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3,000 adolescents die every day

By Joyce Namutebi

Added 16th May 2017 03:00 PM

Most of these deaths can be prevented with good health services, education and social support

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Most of these deaths can be prevented with good health services, education and social support

Road traffic injuries, lower respiratory infections, and suicide have been listed as the biggest causes of death among adolescents, which death claims 3,000 of them every day, a new report has revealed.

Most of these deaths can be prevented with good health services, education and social support. But in many cases, adolescents who suffer from mental health disorders, substance use, or poor nutrition cannot obtain critical prevention and care services – either because the services do not exist, or because they do not know about them, a press release issued today has said.

In addition, many behaviours that impact health later in life, such as physical inactivity, poor diet, and risky sexual health behaviours, begin in adolescence, the latest report by WHO and partners has said adding  that In 2015, more than two-thirds of the adolescent deaths occurred in low- and middle-income countries in Africa and South-East Asia..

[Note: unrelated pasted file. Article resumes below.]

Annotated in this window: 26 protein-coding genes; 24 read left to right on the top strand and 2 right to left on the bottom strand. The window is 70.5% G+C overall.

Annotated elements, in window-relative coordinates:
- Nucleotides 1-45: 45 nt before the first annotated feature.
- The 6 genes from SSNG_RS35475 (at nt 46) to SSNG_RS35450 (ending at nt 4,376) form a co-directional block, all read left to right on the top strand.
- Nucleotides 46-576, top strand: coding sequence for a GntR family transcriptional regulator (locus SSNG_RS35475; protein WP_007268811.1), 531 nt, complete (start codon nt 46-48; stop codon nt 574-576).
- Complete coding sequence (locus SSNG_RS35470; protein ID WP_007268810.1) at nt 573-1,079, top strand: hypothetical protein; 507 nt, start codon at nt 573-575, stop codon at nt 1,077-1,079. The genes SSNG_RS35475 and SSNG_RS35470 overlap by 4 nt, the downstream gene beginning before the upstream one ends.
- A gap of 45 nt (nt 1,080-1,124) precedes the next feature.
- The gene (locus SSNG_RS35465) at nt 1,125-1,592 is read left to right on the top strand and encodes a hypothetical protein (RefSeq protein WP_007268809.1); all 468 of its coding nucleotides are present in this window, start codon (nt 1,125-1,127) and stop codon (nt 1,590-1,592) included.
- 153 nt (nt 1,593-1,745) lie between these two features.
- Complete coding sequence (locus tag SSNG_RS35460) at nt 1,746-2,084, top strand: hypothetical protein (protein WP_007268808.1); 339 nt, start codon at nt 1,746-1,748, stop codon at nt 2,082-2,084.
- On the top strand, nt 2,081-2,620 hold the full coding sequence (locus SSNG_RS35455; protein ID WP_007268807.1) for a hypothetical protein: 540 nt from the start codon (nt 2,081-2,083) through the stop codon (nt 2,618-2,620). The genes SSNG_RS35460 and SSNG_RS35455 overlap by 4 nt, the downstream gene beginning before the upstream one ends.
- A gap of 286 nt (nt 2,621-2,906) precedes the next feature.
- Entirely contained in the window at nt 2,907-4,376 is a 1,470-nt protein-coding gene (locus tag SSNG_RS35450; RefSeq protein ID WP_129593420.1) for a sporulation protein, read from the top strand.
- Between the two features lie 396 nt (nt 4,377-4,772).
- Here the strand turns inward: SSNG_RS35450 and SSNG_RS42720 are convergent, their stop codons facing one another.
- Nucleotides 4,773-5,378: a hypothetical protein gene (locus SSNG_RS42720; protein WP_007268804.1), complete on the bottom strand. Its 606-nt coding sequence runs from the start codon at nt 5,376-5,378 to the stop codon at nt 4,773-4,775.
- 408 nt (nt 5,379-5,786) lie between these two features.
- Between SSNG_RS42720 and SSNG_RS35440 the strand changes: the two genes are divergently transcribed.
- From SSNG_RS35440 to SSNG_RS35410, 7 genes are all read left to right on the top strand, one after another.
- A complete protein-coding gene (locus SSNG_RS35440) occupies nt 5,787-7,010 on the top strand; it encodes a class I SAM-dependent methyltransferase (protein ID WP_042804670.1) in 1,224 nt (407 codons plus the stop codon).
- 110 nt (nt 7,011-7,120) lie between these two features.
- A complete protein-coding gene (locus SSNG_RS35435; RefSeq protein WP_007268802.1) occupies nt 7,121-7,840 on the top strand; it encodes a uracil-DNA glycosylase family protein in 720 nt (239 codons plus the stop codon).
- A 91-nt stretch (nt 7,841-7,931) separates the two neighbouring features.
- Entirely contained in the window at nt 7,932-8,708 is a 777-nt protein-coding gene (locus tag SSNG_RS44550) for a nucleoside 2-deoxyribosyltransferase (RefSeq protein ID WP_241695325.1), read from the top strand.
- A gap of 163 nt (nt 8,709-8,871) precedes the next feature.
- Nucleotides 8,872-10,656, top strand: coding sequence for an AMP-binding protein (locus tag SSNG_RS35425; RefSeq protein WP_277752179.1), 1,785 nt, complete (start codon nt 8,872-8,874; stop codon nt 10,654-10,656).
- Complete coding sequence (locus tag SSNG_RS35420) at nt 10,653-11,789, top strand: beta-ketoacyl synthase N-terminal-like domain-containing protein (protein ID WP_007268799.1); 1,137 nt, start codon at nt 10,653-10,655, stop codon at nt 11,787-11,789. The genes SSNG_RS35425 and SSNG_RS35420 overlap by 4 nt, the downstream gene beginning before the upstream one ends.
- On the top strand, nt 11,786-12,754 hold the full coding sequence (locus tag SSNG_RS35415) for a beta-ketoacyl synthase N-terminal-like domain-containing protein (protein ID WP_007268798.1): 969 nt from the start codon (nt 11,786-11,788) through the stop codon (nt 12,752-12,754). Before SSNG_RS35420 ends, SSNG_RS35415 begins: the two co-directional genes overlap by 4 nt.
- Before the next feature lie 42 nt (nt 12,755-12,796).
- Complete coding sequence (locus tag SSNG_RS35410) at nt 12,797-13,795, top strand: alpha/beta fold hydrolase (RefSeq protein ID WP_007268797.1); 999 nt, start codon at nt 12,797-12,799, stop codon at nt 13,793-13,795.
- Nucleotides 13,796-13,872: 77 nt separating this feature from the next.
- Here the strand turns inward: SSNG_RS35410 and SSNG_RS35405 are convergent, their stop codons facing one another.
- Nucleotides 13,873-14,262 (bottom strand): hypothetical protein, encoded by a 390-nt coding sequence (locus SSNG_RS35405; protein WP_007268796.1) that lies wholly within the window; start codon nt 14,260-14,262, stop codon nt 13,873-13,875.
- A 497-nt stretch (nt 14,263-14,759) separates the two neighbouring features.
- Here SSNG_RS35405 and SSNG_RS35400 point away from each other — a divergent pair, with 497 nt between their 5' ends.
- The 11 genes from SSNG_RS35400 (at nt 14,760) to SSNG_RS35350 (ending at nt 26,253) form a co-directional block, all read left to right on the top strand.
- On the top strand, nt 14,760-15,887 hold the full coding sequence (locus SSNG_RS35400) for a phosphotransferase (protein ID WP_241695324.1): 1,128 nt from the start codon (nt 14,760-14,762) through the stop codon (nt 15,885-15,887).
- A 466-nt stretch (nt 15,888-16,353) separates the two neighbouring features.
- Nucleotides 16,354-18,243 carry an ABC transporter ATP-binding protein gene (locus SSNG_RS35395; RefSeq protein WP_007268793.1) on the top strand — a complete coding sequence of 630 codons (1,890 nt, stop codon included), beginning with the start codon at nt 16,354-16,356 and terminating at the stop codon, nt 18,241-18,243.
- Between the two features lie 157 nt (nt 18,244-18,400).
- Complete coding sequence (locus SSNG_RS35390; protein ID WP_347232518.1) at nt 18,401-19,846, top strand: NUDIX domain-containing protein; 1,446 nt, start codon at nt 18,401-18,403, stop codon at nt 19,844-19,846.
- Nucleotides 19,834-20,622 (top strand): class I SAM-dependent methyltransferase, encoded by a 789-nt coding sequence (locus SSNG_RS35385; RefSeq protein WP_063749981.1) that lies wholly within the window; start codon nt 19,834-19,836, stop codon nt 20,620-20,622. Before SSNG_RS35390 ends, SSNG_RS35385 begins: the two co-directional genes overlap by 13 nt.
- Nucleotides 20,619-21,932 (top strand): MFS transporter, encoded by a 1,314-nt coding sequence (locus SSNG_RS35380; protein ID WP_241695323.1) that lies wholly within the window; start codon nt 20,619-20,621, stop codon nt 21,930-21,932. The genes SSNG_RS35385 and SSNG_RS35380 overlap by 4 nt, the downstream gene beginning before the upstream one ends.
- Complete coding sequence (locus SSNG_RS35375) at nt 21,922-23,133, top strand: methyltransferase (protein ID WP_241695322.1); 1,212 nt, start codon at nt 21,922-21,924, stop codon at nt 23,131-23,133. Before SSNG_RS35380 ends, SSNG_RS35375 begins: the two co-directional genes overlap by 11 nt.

Data in the report titled “Global accelerated action for the health of adolescents (AA-HA!): Guidance to support country implementation” reveal stark differences in causes of death when separating the adolescent group by age (younger adolescents aged 10–14 years and older ones aged 15–19 years) and by sex.

The report also includes the range of interventions – from seat-belt laws to comprehensive sexuality education – that countries can take to improve their health and well-being and dramatically cut unnecessary deaths.

The AA-HA! Guidance recommends interventions across sectors, including comprehensive sexuality education in schools; higher age limits for alcohol consumption; mandating seat-belts and helmets through laws; reducing access to and misuse of firearms; reducing indoor air pollution through cleaner cooking fuels; and increasing access to safe water, sanitation, and hygiene.

The AA-HA! Guidance was produced by WHO in collaboration with UNAIDS, UNESCO, UNFPA, UNICEF, UN Women, World Bank, the Every Woman, Every Child initiative and The Partnership for Maternal, Newborn , Child & Adolescent Health.

The document will be launched at the Global Adolescent Health Conference: Unleashing the Power of a Generation, in Ottawa, Canada today.

 

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